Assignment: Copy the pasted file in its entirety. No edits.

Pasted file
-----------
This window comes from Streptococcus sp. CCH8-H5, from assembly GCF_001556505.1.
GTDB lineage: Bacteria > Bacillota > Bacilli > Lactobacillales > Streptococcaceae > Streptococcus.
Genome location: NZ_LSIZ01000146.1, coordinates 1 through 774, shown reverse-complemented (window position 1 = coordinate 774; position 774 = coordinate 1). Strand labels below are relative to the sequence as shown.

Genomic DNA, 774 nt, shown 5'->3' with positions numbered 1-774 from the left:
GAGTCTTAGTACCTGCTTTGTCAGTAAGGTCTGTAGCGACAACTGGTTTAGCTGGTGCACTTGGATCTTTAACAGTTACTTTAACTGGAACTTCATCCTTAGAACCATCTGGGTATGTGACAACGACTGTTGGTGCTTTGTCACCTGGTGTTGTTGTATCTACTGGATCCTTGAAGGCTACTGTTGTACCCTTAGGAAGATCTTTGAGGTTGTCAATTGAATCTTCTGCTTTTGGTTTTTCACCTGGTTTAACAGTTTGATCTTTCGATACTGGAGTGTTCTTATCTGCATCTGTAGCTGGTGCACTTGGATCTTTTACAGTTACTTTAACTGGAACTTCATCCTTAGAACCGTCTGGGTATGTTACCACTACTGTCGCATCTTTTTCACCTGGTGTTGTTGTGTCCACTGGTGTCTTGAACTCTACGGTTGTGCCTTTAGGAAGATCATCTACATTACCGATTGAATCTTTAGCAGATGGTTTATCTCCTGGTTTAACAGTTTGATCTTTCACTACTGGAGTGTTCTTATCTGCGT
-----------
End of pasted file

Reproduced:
This window comes from Streptococcus sp. CCH8-H5, from assembly GCF_001556505.1.
GTDB lineage: Bacteria > Bacillota > Bacilli > Lactobacillales > Streptococcaceae > Streptococcus.
Genome location: NZ_LSIZ01000146.1, coordinates 1 through 774, shown reverse-complemented (window position 1 = coordinate 774; position 774 = coordinate 1). Strand labels below are relative to the sequence as shown.

Genomic DNA, 774 nt, shown 5'->3' with positions numbered 1-774 from the left:
GAGTCTTAGTACCTGCTTTGTCAGTAAGGTCTGTAGCGACAACTGGTTTAGCTGGTGCACTTGGATCTTTAACAGTTACTTTAACTGGAACTTCATCCTTAGAACCATCTGGGTATGTGACAACGACTGTTGGTGCTTTGTCACCTGGTGTTGTTGTATCTACTGGATCCTTGAAGGCTACTGTTGTACCCTTAGGAAGATCTTTGAGGTTGTCAATTGAATCTTCTGCTTTTGGTTTTTCACCTGGTTTAACAGTTTGATCTTTCGATACTGGAGTGTTCTTATCTGCATCTGTAGCTGGTGCACTTGGATCTTTTACAGTTACTTTAACTGGAACTTCATCCTTAGAACCGTCTGGGTATGTTACCACTACTGTCGCATCTTTTTCACCTGGTGTTGTTGTGTCCACTGGTGTCTTGAACTCTACGGTTGTGCCTTTAGGAAGATCATCTACATTACCGATTGAATCTTTAGCAGATGGTTTATCTCCTGGTTTAACAGTTTGATCTTTCACTACTGGAGTGTTCTTATCTGCGT